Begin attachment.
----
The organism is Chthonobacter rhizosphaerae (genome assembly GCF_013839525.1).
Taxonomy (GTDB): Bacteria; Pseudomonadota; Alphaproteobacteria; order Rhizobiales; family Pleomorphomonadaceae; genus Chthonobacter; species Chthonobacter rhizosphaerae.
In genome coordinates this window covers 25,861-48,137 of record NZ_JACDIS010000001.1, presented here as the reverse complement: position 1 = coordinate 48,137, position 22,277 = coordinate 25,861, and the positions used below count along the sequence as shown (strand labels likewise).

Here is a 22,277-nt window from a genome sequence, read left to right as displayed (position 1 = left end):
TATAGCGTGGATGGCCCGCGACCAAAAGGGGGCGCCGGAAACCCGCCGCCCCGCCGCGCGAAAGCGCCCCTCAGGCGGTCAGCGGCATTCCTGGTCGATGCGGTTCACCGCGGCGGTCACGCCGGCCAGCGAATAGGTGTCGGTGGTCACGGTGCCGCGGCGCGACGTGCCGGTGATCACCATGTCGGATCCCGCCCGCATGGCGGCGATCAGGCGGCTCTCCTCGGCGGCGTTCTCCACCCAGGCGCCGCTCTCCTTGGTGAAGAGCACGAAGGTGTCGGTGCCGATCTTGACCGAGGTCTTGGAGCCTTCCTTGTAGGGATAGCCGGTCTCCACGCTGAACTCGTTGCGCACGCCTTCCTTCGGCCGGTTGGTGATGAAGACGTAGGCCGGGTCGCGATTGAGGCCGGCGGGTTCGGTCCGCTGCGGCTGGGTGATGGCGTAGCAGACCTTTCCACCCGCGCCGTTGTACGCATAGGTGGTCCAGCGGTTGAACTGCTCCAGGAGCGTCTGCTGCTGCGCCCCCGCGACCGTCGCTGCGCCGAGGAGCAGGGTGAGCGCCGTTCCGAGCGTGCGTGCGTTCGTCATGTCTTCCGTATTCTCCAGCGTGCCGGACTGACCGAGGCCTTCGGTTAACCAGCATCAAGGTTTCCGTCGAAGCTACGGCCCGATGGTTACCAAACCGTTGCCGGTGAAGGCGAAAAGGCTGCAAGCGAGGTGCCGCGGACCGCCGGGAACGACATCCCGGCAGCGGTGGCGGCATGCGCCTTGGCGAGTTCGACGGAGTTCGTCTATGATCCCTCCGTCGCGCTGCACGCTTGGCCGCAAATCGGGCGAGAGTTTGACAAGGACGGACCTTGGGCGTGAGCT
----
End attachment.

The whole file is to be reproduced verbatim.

The organism is Chthonobacter rhizosphaerae (genome assembly GCF_013839525.1).
Taxonomy (GTDB): Bacteria; Pseudomonadota; Alphaproteobacteria; order Rhizobiales; family Pleomorphomonadaceae; genus Chthonobacter; species Chthonobacter rhizosphaerae.
In genome coordinates this window covers 25,861-48,137 of record NZ_JACDIS010000001.1, presented here as the reverse complement: position 1 = coordinate 48,137, position 22,277 = coordinate 25,861, and the positions used below count along the sequence as shown (strand labels likewise).

Here is a 22,277-nt window from a genome sequence, read left to right as displayed (position 1 = left end):
TATAGCGTGGATGGCCCGCGACCAAAAGGGGGCGCCGGAAACCCGCCGCCCCGCCGCGCGAAAGCGCCCCTCAGGCGGTCAGCGGCATTCCTGGTCGATGCGGTTCACCGCGGCGGTCACGCCGGCCAGCGAATAGGTGTCGGTGGTCACGGTGCCGCGGCGCGACGTGCCGGTGATCACCATGTCGGATCCCGCCCGCATGGCGGCGATCAGGCGGCTCTCCTCGGCGGCGTTCTCCACCCAGGCGCCGCTCTCCTTGGTGAAGAGCACGAAGGTGTCGGTGCCGATCTTGACCGAGGTCTTGGAGCCTTCCTTGTAGGGATAGCCGGTCTCCACGCTGAACTCGTTGCGCACGCCTTCCTTCGGCCGGTTGGTGATGAAGACGTAGGCCGGGTCGCGATTGAGGCCGGCGGGTTCGGTCCGCTGCGGCTGGGTGATGGCGTAGCAGACCTTTCCACCCGCGCCGTTGTACGCATAGGTGGTCCAGCGGTTGAACTGCTCCAGGAGCGTCTGCTGCTGCGCCCCCGCGACCGTCGCTGCGCCGAGGAGCAGGGTGAGCGCCGTTCCGAGCGTGCGTGCGTTCGTCATGTCTTCCGTATTCTCCAGCGTGCCGGACTGACCGAGGCCTTCGGTTAACCAGCATCAAGGTTTCCGTCGAAGCTACGGCCCGATGGTTACCAAACCGTTGCCGGTGAAGGCGAAAAGGCTGCAAGCGAGGTGCCGCGGACCGCCGGGAACGACATCCCGGCAGCGGTGGCGGCATGCGCCTTGGCGAGTTCGACGGAGTTCGTCTATGATCCCTCCGTCGCGCTGCACGCTTGGCCGCAAATCGGGCGAGAGTTTGACAAGGACGGACCTTGGGCGTGAGCT